The Searcher is one of the most unusual scripts I have ever read. Normally I prefer to read a play in one sitting.  I found that I had to stop reading after each one of the first three scenes, I needed time to absorb the scene. There are eight scenes in the play and each one is written so that a reader or an audience member experiences it through the eyes of Searcher. 

Pilcher’s instructions in the printed version of the play state:

There is no interval in this performance and there is no silence

during the seven short rests between scenes, but across the moments of

darkness a theatrical kind of music—composed of the natural noises of war

unnaturally echoed, accented and anticipated—carries on the action,

bridging the broken places with significant sound.

The reprinted version of the script includes a photograph for each one of the nine wood-engravings by Londoner Blair Hughes-Stanton (1902-1981).  The first image is “The Curtain” and a different wood-engraving introduces each scene. The wood-engravings contribute greatly to the reader’s ability to envision the location and mood of each scene.  The first edition of the The Seacher contains photographs of the wood-engravings and it was published in 1929 by Doubleday, Doran & Company, Inc. Garden City, N.Y. The book was initially released in New York City and London bookstores on the same day. There have been at least four editions published between 1929 and 2015.

Scene One commences as Reveille is played. The setting is in the empty ward of an Evacuation Hospital. The Red Cross Searcher enters as the day begins. She is met by a young Sergeant who informs Searcher, a woman in her early fifties, of her duties which relate to searching for missing soldiers among the patients as well as distributing Red Cross supplies.  She is also expected to read and write all personal correspondence for incapacitated patients. The patients begin to be brought into the ward and Searcher begins her duties for the day. As the scene is ending, Searcher is reprimanded because she questioned a regulation concerning not being allowed to give comfort to a wounded enemy soldier.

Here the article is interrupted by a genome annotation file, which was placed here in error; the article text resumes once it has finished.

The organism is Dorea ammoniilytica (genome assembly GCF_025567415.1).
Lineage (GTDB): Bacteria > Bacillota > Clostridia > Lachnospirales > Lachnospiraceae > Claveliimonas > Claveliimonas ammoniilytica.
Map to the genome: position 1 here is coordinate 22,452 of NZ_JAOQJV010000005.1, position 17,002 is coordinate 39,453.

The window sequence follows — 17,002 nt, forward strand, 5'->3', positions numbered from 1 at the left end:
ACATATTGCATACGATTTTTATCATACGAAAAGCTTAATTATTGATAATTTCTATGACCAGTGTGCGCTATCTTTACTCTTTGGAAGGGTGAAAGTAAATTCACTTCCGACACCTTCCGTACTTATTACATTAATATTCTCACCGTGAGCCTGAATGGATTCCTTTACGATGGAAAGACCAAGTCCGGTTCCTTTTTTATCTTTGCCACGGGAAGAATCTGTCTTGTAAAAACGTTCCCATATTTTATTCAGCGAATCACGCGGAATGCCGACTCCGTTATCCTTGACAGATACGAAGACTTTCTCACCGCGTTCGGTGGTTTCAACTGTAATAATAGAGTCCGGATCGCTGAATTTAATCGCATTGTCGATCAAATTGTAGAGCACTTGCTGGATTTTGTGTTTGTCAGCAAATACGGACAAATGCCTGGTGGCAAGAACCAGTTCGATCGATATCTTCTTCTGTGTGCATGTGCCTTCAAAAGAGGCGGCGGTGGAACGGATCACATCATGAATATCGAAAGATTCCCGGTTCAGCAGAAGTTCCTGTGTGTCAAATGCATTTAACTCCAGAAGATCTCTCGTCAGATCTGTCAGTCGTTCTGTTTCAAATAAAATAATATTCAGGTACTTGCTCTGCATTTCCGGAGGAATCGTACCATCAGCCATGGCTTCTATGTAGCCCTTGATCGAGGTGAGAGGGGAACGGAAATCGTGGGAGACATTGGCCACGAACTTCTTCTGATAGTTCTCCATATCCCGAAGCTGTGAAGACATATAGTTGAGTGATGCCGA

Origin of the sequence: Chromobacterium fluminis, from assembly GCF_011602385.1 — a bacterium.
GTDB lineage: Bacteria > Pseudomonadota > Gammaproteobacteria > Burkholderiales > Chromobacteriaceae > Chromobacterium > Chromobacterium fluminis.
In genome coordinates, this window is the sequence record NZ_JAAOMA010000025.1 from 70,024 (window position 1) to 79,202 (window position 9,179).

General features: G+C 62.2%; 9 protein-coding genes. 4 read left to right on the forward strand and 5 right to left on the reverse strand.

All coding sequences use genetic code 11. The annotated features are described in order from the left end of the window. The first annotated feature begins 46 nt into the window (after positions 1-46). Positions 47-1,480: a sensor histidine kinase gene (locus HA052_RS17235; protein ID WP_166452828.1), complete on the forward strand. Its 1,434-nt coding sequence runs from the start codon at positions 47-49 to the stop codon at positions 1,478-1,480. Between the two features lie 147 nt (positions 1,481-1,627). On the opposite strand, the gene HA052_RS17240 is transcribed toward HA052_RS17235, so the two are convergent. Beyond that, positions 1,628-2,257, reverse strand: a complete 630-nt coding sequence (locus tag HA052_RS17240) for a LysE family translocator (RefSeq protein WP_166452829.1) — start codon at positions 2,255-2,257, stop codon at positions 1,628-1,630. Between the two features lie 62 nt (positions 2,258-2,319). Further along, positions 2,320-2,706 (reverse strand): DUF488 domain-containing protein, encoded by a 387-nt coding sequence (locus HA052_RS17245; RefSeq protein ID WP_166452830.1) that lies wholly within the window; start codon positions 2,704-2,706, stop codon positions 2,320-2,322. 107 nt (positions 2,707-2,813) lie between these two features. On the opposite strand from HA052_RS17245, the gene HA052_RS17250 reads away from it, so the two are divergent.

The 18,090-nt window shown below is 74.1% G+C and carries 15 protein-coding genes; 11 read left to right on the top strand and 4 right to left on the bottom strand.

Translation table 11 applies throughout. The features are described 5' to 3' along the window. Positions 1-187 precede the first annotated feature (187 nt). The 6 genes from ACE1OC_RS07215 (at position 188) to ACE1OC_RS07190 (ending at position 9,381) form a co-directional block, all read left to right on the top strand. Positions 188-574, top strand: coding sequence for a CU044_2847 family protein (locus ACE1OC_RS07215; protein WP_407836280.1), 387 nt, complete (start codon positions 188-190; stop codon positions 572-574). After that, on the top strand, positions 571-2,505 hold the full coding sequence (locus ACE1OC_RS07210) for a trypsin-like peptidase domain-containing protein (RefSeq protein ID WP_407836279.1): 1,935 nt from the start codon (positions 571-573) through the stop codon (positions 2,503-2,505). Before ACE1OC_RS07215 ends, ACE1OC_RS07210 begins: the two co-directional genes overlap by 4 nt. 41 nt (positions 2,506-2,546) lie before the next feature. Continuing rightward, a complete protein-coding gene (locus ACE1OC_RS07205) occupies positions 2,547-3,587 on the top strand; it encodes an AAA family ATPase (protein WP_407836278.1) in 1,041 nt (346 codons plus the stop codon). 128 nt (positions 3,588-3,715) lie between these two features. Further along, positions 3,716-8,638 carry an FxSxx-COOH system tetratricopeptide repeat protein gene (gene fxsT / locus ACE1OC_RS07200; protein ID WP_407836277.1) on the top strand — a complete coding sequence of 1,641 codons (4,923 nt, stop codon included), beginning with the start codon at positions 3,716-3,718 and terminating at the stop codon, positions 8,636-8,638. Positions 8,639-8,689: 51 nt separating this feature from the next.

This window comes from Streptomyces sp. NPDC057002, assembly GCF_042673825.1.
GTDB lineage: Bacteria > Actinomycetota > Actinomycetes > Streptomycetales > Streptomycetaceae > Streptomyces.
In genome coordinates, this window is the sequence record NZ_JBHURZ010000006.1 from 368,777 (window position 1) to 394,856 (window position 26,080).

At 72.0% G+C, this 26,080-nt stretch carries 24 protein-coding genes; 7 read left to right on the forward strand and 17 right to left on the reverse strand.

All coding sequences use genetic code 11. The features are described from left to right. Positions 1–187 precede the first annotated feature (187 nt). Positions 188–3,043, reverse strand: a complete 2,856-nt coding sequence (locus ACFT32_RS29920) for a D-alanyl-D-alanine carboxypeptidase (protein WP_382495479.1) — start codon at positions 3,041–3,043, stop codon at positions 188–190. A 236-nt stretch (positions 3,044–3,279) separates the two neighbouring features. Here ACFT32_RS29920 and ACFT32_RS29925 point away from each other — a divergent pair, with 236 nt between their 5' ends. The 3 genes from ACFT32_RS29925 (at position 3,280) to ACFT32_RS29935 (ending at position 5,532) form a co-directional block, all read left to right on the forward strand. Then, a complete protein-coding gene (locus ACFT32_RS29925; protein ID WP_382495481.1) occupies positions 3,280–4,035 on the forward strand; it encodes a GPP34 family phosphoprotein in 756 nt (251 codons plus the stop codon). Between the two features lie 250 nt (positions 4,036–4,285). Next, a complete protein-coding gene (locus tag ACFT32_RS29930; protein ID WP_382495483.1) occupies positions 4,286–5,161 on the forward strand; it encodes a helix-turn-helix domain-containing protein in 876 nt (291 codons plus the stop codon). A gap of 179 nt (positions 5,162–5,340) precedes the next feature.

Scene One

It is through Searcher’s eyes that one envisions and comprehends World War One. Searcher is increasingly exposed to the difficulties and realities of a make-shift hospital located near the Front. While the play is based on past events, there is a moment in Scene Three that really resonates today. The entire staff is assembled quickly and commanded to wear “influenza-masks” as a precaution against the “present epidemic pestilence or plague” whenever they are in the hospital’s wards.

Searcher’s duties take her to several locations throughout the play. Scene Three is a repeat location of Scene One, but this time it is afternoon. During Scenes Two, Four and Six, she has a small table to use as desk. This station is in the Cinema Hut. Scene Five is muddy path outside between Huts. Scene Seven is the interior of an ambulance train with two tiers of bunks lining the walls and Scene Eight is a graveyard that also utilizes the strong perspective lines of a tunnel that is suggested in the other locations.  The scenic and lighting design further illustrate that The Searcher is not a realistic drama.

 

                                                                            Scene Two 

                                 

                                                                        Scene Three

                                                                      Scene Seven                                            
 
                                                                         Scene Eight